As for all the health scares, I’ve made some changes to my diet whereby I know mainly cook at home and only eat out occasionally and have joined a gym to get exercise indoors. I walk around with a facemask when the PM2.5 is too high which of course, isn’t something you should have to do, but it’s fine. I now make more of an effort to take weekend trips outside the city where the air is significantly cleaner and I’ve realized that I do have lots of great friends here, who may not always understand me perfectly, but who I know will be there for me when I need them and vice versa.
I’ve had doors open to me that would never have been opened to me in the West. I’ve hung out at high-end parties frequented by Chinese celebs and I’ve been to smokey pool bars and KTV parlours observing people from more shady facets of society. I’ve sipped champagne at a gallery opening in Beijing and I’ve eaten Tibetan tsampa with my hands in rural Sichuan. I’ve been driven around in a BMW and I’ve used the services of a tuk-tuk to get from A to B. I’ve dined at 5-star restaurants and I’ve eaten smelly tofu from street vendors. This is why I love China. All these colourful memories and interesting contrasts that you just don’t experience anywhere else...All I needed was to properly reflect and stop taking it all for granted.
Tags:Expat Rants & Advice Expat Tales
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Great article, it is 100% accurate and this is coming from someone who is married to a Chinese national and lived in China for.... 7 years now. I am not an English teacher but the country can wear on you if you let it. I think the problem most people have is freedom. They are not free to communicate how they want and express themselves like they would in the West. A lot of foreigners feel alienated, even myself... but if you get the language down, the culture... etc... in time you will learn the patterns and expect them rather than dread them. In order to truly become one of them you must give up everything you are used to...
Apr 28, 2013 21:42 Report Abuse
Interesting post. This is a complicated topic and highly subject to individual preferences and desires. I'll just comment on a few things you mentioned. a) Isn't it interesting how China loses its luster fast when you "get to travel and party less"? b) I agree with eating out less, but the problem with cooking at home in China is that many times you still don't know "what" you are cooking. c) You shouldn't have to monitor PM2.5 every day to calculate how much time you should be outdoors. d) as a foreigner, and especially as a Westerner, in China, you don't, or shouldn't, just compare China with home, but also with other places in Asia. In the end, the problem is that most of the Chinese people you know, including your friends, would love to be in your position with a Western passport and being able to get into the next flight out, for good. Of course don't expect them to tell you that outright (something about "face" that you hear). But if you do some research you'll find that if a Chinese has the ways and means, he/she moves out.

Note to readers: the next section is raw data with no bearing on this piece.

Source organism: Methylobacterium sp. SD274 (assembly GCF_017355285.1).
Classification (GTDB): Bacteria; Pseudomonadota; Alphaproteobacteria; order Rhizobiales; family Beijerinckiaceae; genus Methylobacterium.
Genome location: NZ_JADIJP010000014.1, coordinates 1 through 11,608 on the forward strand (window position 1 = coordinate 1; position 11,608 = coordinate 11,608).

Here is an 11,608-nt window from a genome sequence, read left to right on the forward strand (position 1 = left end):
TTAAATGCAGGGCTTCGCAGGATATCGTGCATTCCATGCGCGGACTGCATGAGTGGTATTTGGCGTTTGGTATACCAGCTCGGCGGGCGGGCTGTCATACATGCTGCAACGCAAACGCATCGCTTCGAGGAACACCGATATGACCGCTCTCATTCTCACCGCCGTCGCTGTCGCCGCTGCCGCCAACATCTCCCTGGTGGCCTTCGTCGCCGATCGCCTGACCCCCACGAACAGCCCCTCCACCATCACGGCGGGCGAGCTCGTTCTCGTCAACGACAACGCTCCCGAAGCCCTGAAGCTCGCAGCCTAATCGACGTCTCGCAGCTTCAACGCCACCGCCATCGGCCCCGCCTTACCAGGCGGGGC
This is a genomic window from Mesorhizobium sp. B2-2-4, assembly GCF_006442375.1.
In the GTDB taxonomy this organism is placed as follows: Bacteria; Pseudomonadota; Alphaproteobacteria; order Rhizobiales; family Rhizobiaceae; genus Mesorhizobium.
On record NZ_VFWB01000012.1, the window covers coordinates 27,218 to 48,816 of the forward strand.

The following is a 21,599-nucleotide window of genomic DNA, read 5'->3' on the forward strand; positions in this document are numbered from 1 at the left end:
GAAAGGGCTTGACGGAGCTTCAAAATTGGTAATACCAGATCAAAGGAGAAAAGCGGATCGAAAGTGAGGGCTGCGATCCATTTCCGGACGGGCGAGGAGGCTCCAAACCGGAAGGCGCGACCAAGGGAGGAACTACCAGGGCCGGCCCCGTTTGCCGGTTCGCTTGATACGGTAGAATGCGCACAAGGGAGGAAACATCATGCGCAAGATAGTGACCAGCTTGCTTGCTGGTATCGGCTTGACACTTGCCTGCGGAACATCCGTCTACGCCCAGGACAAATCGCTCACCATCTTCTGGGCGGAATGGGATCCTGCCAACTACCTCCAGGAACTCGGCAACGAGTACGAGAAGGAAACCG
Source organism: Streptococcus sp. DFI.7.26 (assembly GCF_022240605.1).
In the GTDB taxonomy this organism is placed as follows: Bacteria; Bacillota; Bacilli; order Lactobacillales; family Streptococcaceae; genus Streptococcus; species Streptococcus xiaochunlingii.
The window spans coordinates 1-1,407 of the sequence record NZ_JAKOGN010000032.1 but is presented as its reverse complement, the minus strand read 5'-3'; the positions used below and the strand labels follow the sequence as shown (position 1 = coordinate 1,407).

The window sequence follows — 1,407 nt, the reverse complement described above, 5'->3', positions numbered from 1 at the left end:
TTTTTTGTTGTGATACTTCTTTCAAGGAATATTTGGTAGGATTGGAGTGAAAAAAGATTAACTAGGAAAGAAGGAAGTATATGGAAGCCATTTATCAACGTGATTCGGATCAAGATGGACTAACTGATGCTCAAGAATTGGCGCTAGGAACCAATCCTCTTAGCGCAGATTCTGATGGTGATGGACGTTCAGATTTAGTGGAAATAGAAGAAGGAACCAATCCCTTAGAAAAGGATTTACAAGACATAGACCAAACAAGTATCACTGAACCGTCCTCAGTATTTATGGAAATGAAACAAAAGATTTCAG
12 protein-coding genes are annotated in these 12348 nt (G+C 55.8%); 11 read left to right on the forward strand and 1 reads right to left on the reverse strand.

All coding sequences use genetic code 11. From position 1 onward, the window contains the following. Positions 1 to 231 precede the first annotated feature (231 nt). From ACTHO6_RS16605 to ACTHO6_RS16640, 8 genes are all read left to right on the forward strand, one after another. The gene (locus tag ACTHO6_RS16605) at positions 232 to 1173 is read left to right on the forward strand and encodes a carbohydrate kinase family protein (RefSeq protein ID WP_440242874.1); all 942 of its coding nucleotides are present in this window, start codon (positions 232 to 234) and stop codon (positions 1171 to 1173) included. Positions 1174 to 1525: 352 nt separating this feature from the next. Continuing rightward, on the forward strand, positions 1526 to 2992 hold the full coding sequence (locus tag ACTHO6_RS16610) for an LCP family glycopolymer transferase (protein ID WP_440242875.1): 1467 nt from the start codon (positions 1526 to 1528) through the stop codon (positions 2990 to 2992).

Apr 24, 2013 09:25 Report Abuse
Hi Sunsetlover, Thanks for your comment. I agree with everything you said. China definitely isn't "paradise on Earth" and I wish I didn't have to worry about pollution or toxic veg when cooking. There are a lot of problems here, enough to write a book about in fact, but I guess my main point was that China also has positive aspects and that this can actually be a great country to live in if you don't let yourseld get sucked into a negative cycle and embrace the good things. Perhaps some day, especially when I have kids of my own, I'll decide to settle in Europe - I love my home in the west but I don't feel like there is a place for me there right now at this point in my life. My Chinese partner is actually not that keen on moving away to the West as he is very close to his family and has a successful business and wide social circle here. If he moved away, he would suddenly be jobless and friendless and feel completely alientated from a society and culture he knows nothing about. We talk about this a lot and the future's a great source of concern for him.
Apr 24, 2013 11:23 Report Abuse